About Life Flight

Life Flight – Saves time. Saves lives. Creating a better way

On one of Wellington’s darkest days, a vision for Life Flight was born.

In 1968, Cyclone Giselle ravaged New Zealand while the Wahine passenger ferry attempted its regular crossing between the North and South Islands. As the ship battled through the violent storm, it was driven into the Barrett Reef and, after rescue attempts failed, the order was given to abandon ship. As the crowds attempted to make their way to safety, 51 people lost their lives.

On Wellington’s coast, a local plumber, Peter Button, watched the destruction unfold. As he witnessed the Wahine passengers perish so close to shore he said, “there has to be a better way.” He realized that, with a helicopter, more lives could have been saved. And so, in the wake of tragedy, came a call to action that would shape the future of New Zealand air rescue.

In 1975, with the help of neurosurgeon Dr Russell Worth, and support from the community, Peter and Russell raised enough money to purchase a rescue helicopter. Taking to the skies, the Life Flight charity was born.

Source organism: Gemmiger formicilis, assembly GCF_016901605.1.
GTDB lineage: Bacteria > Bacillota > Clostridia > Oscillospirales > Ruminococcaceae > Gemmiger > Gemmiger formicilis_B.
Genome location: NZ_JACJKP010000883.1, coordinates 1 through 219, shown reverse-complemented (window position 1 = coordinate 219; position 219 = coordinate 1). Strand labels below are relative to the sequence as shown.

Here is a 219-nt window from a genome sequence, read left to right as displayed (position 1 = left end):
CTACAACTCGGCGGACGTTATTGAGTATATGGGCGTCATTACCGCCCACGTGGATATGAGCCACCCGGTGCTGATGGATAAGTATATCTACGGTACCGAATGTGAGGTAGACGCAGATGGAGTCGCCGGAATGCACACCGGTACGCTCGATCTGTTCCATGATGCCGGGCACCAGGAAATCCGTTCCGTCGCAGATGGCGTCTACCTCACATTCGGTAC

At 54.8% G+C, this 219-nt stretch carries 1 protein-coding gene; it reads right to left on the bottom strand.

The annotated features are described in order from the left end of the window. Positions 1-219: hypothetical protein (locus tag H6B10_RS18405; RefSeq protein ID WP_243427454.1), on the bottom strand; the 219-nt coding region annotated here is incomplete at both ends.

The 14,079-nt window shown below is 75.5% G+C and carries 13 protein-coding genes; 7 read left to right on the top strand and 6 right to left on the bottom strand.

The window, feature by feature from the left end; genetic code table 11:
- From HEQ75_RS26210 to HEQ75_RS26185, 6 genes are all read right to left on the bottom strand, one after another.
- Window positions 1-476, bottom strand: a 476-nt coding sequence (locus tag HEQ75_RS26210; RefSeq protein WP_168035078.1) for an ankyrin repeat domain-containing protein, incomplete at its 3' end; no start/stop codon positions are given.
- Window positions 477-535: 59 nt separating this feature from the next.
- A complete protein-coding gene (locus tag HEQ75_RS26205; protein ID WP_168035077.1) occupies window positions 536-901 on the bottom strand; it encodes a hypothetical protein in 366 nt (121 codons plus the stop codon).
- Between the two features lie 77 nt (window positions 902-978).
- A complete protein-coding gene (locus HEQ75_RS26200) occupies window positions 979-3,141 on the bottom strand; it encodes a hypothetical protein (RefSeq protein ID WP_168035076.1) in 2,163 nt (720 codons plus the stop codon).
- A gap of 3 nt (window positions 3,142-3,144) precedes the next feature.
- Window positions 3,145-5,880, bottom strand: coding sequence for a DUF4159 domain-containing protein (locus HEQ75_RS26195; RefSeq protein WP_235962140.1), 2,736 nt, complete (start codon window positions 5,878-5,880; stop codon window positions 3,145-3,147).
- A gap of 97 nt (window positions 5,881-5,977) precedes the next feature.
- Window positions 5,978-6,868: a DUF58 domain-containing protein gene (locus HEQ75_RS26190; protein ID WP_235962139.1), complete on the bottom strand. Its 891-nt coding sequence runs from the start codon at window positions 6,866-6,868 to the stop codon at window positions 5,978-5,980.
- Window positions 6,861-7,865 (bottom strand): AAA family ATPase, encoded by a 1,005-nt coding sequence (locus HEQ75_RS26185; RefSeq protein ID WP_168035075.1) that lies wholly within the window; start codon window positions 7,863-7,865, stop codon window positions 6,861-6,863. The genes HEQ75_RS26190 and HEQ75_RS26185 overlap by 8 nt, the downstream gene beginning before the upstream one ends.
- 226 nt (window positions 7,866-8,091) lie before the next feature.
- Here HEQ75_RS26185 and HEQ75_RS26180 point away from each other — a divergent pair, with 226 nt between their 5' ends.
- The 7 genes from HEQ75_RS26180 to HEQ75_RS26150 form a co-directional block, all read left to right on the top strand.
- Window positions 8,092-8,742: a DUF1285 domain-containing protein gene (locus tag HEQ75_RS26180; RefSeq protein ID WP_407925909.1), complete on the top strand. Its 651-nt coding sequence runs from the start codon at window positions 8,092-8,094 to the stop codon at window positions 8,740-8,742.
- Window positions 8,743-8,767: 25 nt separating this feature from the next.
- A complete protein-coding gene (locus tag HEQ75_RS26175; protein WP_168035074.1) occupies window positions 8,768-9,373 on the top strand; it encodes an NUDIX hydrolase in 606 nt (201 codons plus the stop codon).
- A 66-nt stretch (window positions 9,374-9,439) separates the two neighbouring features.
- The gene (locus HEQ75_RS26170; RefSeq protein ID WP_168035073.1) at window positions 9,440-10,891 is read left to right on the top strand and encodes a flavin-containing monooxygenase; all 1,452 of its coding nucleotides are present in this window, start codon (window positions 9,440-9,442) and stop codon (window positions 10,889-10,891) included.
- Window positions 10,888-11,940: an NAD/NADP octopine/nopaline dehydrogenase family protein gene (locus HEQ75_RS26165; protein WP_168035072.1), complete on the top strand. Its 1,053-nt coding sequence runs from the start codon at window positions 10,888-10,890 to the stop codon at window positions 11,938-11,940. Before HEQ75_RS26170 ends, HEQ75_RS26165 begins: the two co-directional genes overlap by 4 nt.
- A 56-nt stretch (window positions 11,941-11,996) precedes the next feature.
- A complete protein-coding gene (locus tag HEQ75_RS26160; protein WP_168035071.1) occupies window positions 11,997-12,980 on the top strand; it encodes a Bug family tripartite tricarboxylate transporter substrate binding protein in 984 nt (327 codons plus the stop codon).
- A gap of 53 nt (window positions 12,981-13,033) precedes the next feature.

Over time, Life Flight’s fleet would grow to include an Air Ambulance Plane, as well as gaining sponsorship that would transform their helicopter into a Westpac Rescue Helicopter – the first of its kind in New Zealand.

Operating 24/7, 365 days a year, more than 30,000 people have been helped by Life Flight.

 Help when it’s needed most

New Zealand’s rugged landscape means many people live in remote areas and even short distances can take a long time by road. Combine this with the fact that specialist medical care is only available at select hospitals around the country and transport by air is often the only option. Life Flight is prepared for all such emergency situations.

Their Westpac Rescue Helicopter covers a region including the lower North Island and the upper South. When speed is crucial, or a location is difficult to access, the rescue chopper can be the difference between life and death.

Just the sound of the helicopter is often enough for someone in a difficult situation to feel relief. “My heart jumped when I heard the distinctive sound of the rotor blades.”